Letter: Casey Arborway is a cheap but bad solution

April 27, 2012
By

Regarding the Casey Arborway project, it’s about the money. And don’t forget, the state, at the start, told the Working Advisory Group members this is not about money. So anytime I hear otherwise, I want to pick up my pen.

This is an important bridge. The bridge keeps cross-town traffic out of a neighborhood area that includes the hub of over 15 MBTA bus lines; two major city streets; taxi stands; pick-up and drop-off by commuters at the Forest Hills train and bus station; bicyclists; and a school bus pick-up and drop-off area.

The removal of the bridge and non-replacement by the state will have negative effects on JP and the surrounding communities.

Start with safety. The state is going to put in seven lanes and tell young schoolchildren, adults late for work, and those with disabilities to cross that intersection so that they can catch the MBTA, taxi or school bus.

Seven lanes of traffic. Going to work, going home, trying to make an appointment. Traffic that has no other major egress to this city in the area. Cars that will now have to deal directly with multiple intersections, causing more noise pollution, air pollution and eye pollution.

Will these cars be traveling quickly through, as they would on a bridge? Or is it stop-and-go for them? Whatever the reality is, congestion will be the result.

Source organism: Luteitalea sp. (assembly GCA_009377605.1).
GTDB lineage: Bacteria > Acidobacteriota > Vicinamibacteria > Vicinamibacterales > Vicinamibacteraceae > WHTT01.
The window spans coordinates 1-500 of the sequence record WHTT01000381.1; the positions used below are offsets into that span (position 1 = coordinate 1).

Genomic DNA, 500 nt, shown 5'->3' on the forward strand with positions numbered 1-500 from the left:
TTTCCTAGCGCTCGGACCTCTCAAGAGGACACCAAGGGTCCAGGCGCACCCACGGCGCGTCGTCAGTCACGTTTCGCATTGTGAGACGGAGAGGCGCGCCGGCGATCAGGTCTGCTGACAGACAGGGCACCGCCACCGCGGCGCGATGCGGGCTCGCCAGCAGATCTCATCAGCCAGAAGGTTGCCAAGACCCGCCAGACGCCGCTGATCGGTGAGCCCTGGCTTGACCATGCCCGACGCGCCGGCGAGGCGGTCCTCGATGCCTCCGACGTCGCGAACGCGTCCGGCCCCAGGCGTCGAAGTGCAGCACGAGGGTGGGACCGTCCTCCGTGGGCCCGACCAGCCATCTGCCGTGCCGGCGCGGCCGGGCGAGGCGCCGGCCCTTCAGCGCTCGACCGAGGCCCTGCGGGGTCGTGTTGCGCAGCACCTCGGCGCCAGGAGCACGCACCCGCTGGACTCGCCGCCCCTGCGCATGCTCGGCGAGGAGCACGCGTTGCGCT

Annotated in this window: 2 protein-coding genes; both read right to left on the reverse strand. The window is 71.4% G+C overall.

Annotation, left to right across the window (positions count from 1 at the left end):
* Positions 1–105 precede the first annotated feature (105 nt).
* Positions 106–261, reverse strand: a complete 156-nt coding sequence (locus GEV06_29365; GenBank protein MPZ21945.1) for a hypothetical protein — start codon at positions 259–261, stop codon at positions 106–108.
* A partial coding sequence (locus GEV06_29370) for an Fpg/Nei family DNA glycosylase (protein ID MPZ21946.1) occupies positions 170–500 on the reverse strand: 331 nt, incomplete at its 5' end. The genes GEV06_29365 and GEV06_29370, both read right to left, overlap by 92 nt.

Congestion will be part of the reality of a new Forest Hills area without a bridge. Congestion, right in the middle of the dream of a Forest Hills as some kind of park without a bridge.

All this is going on here in the city I was born and raised in.

When I tell my friends that the bridge will be no more, the reaction is… Well, I won’t even say. For why should I tell people what my friends say when the state has no interest in the opinions of the people who live and commute in this area?

If the state had put the time, money and effort into a bridge option, as opposed to the no-bridge option, we would have had the best solution.

The state’s only interest is saving money, both in the build and the long-term maintenance—money that they will use towards the many bridges in Massachusetts that are crumbling and in need of repair. The fact that the state has lined up powerful interests to push through its intentions will have one result on those who pay taxes in this area: a lost opportunity to make good a mess.

Support the pro-bridge people.

George Kordan, Jamaica Plain

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